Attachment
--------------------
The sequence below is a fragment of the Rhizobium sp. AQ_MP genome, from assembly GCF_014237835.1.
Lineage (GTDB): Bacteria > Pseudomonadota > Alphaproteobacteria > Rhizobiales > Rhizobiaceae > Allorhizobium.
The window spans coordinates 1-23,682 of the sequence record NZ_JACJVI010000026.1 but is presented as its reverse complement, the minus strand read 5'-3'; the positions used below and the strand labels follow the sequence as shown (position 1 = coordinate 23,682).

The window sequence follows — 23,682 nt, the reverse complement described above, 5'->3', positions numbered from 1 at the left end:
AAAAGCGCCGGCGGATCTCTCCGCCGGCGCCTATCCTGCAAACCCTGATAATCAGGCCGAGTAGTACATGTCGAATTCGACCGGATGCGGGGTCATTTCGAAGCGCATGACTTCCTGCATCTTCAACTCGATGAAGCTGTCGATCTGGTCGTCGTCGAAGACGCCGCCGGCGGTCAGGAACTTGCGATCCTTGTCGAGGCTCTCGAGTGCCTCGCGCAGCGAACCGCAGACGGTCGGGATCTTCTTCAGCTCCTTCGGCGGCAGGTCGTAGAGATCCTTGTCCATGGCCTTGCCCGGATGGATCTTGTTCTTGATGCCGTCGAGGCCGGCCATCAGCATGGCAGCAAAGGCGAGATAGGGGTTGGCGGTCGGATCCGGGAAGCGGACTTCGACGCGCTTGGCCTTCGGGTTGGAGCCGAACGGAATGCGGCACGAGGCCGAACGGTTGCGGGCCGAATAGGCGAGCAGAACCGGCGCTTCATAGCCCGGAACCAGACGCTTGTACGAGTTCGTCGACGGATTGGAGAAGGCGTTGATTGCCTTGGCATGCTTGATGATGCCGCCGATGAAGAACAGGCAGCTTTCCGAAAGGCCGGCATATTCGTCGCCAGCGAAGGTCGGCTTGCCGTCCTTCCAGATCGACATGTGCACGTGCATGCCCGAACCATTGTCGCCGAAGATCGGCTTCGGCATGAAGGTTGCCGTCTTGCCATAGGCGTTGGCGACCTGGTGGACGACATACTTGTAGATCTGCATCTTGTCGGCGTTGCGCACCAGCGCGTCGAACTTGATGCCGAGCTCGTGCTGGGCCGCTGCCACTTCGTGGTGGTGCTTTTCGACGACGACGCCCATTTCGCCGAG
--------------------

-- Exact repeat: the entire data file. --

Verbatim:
The sequence below is a fragment of the Rhizobium sp. AQ_MP genome, from assembly GCF_014237835.1.
Lineage (GTDB): Bacteria > Pseudomonadota > Alphaproteobacteria > Rhizobiales > Rhizobiaceae > Allorhizobium.
The window spans coordinates 1-23,682 of the sequence record NZ_JACJVI010000026.1 but is presented as its reverse complement, the minus strand read 5'-3'; the positions used below and the strand labels follow the sequence as shown (position 1 = coordinate 23,682).

The window sequence follows — 23,682 nt, the reverse complement described above, 5'->3', positions numbered from 1 at the left end:
AAAAGCGCCGGCGGATCTCTCCGCCGGCGCCTATCCTGCAAACCCTGATAATCAGGCCGAGTAGTACATGTCGAATTCGACCGGATGCGGGGTCATTTCGAAGCGCATGACTTCCTGCATCTTCAACTCGATGAAGCTGTCGATCTGGTCGTCGTCGAAGACGCCGCCGGCGGTCAGGAACTTGCGATCCTTGTCGAGGCTCTCGAGTGCCTCGCGCAGCGAACCGCAGACGGTCGGGATCTTCTTCAGCTCCTTCGGCGGCAGGTCGTAGAGATCCTTGTCCATGGCCTTGCCCGGATGGATCTTGTTCTTGATGCCGTCGAGGCCGGCCATCAGCATGGCAGCAAAGGCGAGATAGGGGTTGGCGGTCGGATCCGGGAAGCGGACTTCGACGCGCTTGGCCTTCGGGTTGGAGCCGAACGGAATGCGGCACGAGGCCGAACGGTTGCGGGCCGAATAGGCGAGCAGAACCGGCGCTTCATAGCCCGGAACCAGACGCTTGTACGAGTTCGTCGACGGATTGGAGAAGGCGTTGATTGCCTTGGCATGCTTGATGATGCCGCCGATGAAGAACAGGCAGCTTTCCGAAAGGCCGGCATATTCGTCGCCAGCGAAGGTCGGCTTGCCGTCCTTCCAGATCGACATGTGCACGTGCATGCCCGAACCATTGTCGCCGAAGATCGGCTTCGGCATGAAGGTTGCCGTCTTGCCATAGGCGTTGGCGACCTGGTGGACGACATACTTGTAGATCTGCATCTTGTCGGCGTTGCGCACCAGCGCGTCGAACTTGATGCCGAGCTCGTGCTGGGCCGCTGCCACTTCGTGGTGGTGCTTTTCGACGACGACGCCCATTTCGCCGAG